Genes in Space 2019: Junior Scientist and Constellation Awards
The Genes in Space team was delighted to receive a record-setting 789 submissions this year! With that many submissions — and so many smart and creative ideas — choosing our award recipients was tough, to say the least. We were humbled and inspired to see so many of you devote your energy to overcoming the challenges that face space pioneers and we thank you for your hard work.
We are pleased to announce the 5 Junior Scientist Awards as well as 5 Constellation Awards. The 2019 Finalists and Honorable Mentions will be announced next week on Tuesday, May 21st.
We are proud to offer each of the winning teams a miniPCR DNA Discovery SystemTM for their educational institution, allowing them a chance to share their passion for DNA science with their classmates. The DNA Discovery SystemTM includes the same biotechnology equipment that is now in use aboard the International Space Station.
The Constellation Award honors an educational institution's collective enthusiasm for biology and space. Constellation Awards are granted to the school in each U.S. region with the highest number of submissions. The 2019 Constellation Award recipients are:
Southeast – Legacy Community Academy in Georgia
Southwest – Baylor College of Medicine Academy at Ryan Middle School in Texas
West – Thunder Ridge Middle School in Colorado
Midwest – miRcore in Michigan
Northeast – The Bronx High School of Science in New York
Junior Scientist Awards
This award recognizes the top five outstanding proposals from middle school teams. Of the 789 proposals Genes in Space received this year, a whopping 452 were from middle school students. This nearly triples the number of middle school proposals we received last year! With such a competitive field, naming only five award winners was no easy task. Congratulations to this year's Junior Scientist Award winners!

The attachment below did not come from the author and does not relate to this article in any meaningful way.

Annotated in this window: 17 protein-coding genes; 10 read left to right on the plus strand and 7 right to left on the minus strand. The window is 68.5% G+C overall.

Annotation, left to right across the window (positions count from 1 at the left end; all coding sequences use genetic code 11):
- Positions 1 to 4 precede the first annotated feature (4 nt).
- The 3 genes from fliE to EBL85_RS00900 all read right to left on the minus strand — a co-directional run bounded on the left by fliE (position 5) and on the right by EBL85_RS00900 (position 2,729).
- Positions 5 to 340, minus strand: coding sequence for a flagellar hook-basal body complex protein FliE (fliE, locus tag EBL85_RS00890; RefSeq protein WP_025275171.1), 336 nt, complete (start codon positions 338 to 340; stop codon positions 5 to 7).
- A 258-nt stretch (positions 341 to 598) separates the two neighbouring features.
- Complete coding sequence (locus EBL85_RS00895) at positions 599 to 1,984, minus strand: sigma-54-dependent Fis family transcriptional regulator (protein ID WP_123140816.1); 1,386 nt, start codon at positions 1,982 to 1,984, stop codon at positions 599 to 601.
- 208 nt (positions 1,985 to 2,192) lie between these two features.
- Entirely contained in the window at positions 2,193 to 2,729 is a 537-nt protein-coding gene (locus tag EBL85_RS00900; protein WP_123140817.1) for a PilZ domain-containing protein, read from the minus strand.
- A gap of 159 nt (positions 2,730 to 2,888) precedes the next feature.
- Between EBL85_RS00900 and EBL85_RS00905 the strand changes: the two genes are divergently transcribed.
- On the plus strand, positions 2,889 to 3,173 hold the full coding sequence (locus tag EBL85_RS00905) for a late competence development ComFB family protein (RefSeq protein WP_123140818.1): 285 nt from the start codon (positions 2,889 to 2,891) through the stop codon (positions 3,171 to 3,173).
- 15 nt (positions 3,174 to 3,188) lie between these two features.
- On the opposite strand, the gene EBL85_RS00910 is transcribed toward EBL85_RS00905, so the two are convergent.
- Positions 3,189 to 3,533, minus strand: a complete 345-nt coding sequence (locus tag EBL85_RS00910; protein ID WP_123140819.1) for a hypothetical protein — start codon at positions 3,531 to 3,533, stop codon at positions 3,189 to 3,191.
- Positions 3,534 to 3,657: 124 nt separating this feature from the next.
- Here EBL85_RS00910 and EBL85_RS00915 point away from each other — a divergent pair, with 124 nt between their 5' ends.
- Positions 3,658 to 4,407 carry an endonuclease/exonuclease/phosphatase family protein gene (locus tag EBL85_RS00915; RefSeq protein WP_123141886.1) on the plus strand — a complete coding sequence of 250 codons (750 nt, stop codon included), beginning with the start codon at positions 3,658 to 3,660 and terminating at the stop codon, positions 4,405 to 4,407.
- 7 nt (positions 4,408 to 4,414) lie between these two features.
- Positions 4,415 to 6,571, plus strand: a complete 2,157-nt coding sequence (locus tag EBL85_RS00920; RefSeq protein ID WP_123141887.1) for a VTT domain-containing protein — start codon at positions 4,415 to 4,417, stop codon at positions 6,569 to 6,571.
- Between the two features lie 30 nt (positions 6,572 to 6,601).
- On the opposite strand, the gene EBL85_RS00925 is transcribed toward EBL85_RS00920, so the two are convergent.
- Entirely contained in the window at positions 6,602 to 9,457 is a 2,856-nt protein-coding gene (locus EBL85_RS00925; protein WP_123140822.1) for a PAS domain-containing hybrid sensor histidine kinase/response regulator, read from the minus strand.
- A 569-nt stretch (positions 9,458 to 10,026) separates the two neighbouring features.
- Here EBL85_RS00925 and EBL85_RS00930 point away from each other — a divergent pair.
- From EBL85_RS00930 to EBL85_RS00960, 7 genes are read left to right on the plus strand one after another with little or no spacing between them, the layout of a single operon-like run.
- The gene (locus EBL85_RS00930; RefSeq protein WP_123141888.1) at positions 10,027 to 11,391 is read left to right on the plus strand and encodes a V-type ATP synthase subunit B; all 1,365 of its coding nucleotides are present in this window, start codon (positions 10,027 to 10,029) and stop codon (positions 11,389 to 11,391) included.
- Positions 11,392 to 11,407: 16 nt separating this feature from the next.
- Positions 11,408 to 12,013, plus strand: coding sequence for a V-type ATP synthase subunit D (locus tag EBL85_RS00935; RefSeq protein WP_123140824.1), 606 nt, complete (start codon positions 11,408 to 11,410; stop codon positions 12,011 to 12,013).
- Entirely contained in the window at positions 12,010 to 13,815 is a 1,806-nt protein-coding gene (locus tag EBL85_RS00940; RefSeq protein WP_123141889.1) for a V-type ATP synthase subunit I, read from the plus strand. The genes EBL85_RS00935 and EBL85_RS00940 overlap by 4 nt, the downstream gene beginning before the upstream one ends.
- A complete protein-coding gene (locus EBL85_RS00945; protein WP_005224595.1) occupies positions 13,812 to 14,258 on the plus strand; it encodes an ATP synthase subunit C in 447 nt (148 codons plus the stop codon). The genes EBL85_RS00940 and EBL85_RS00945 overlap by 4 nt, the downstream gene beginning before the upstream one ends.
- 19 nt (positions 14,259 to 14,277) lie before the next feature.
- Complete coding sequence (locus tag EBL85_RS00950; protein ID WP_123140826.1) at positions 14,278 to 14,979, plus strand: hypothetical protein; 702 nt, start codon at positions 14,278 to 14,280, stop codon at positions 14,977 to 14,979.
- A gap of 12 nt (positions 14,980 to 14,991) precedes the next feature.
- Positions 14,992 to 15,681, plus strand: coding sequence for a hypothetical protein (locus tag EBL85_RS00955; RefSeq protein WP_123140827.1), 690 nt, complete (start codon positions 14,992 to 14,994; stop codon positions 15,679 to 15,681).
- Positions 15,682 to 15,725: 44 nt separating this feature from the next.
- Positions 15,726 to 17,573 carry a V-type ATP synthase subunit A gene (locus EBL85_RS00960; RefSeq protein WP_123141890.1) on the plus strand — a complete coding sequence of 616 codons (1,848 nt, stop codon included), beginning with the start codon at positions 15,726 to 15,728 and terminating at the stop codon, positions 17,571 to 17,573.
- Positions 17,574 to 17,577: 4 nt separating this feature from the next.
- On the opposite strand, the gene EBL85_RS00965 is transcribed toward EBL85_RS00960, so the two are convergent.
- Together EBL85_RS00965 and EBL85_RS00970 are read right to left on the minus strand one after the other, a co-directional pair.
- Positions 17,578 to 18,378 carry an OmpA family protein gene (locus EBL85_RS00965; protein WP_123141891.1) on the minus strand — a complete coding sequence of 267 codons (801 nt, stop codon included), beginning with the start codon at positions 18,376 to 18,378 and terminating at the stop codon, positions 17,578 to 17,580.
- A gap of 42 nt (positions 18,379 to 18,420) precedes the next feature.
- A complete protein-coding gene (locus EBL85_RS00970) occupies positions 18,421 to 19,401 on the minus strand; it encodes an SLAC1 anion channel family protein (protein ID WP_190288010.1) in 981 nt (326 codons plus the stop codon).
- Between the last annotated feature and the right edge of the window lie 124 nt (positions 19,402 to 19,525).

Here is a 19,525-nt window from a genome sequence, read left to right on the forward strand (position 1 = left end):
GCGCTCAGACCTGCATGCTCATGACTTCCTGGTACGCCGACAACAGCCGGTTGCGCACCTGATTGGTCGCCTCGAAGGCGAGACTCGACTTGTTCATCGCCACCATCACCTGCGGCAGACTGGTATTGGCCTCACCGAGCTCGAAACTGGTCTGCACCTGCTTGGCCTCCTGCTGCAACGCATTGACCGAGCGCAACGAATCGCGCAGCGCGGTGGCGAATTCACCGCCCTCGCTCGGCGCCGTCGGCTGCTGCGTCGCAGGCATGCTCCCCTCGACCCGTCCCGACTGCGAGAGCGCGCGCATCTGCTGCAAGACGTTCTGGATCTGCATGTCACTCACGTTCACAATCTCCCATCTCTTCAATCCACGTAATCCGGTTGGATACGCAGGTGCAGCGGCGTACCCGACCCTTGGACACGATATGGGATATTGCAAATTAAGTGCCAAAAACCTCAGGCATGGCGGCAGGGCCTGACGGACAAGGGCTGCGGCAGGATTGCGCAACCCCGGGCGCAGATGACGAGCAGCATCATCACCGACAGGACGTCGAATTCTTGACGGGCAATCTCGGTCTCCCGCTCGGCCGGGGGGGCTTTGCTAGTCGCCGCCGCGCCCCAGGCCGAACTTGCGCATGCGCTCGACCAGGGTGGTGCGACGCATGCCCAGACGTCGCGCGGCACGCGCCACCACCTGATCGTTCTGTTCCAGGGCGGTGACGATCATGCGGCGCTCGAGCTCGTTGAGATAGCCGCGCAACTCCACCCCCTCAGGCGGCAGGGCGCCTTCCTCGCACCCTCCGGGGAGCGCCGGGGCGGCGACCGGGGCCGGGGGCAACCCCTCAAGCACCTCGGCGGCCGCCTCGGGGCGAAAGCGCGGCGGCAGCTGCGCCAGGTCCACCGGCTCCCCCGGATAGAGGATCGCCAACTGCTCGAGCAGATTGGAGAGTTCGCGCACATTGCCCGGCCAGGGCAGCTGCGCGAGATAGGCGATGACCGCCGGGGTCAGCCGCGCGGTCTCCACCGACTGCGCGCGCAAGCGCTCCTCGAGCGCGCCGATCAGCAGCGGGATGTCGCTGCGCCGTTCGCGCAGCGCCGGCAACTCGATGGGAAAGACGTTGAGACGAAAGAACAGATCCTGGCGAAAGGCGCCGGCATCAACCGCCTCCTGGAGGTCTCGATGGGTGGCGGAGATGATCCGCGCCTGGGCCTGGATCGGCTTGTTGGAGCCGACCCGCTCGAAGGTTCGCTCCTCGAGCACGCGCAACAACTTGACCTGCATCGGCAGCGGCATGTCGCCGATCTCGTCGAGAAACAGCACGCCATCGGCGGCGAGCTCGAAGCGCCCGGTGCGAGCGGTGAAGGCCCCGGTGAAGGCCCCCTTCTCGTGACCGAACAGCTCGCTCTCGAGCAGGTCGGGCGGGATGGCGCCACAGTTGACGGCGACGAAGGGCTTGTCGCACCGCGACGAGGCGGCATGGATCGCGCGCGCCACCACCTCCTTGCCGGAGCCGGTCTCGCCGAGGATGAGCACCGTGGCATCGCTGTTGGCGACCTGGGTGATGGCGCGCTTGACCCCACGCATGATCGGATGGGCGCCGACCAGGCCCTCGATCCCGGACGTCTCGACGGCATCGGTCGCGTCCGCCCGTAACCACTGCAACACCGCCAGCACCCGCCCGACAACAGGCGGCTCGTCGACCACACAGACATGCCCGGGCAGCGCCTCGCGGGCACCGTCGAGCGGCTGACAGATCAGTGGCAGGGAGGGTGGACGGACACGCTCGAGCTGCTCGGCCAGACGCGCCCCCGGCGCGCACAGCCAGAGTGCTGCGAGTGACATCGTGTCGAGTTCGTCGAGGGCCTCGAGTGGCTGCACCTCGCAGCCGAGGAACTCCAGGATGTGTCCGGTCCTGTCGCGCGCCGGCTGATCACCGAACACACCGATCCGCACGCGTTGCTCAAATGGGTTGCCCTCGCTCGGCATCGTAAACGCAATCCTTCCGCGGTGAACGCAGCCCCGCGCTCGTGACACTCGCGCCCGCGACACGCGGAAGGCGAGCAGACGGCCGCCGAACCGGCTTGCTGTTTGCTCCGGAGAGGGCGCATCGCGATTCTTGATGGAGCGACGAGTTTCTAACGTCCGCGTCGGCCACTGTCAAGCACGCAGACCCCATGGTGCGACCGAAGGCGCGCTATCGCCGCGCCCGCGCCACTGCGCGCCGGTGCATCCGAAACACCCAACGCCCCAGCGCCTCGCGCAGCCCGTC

Theo Boris (13) from the Collegiate School, New York, NY
Topic: Using blood flow restriction to counteract muscle atrophy in astronauts
Karley Gregg (13) from Mabry Middle School, Inman, SC
Topic: Effect of microgravity on T cell activation
Tanya Lertpradist (13) and Milin Tunsiricharoengul (13) from BASIS San Antonio Shavano, San Antonio, TX
Topic: Frequency of mutation in mitochondrial DNA in space
Esmé Olshan-Cantin (13) from the Pierrepont School, Westport, CT
Topic: Mechanism behind increased production of mitochondria in astronaut blood cells
Achyuta Rajaram (13), Kai Sikora (13) and Cole Bulger (13) from the Sage School, Foxboro, MA
Topic: Susceptibility to and protection from melanoma in the presence of cosmic radiation
Congratulations to all award recipients from the Genes in Space team!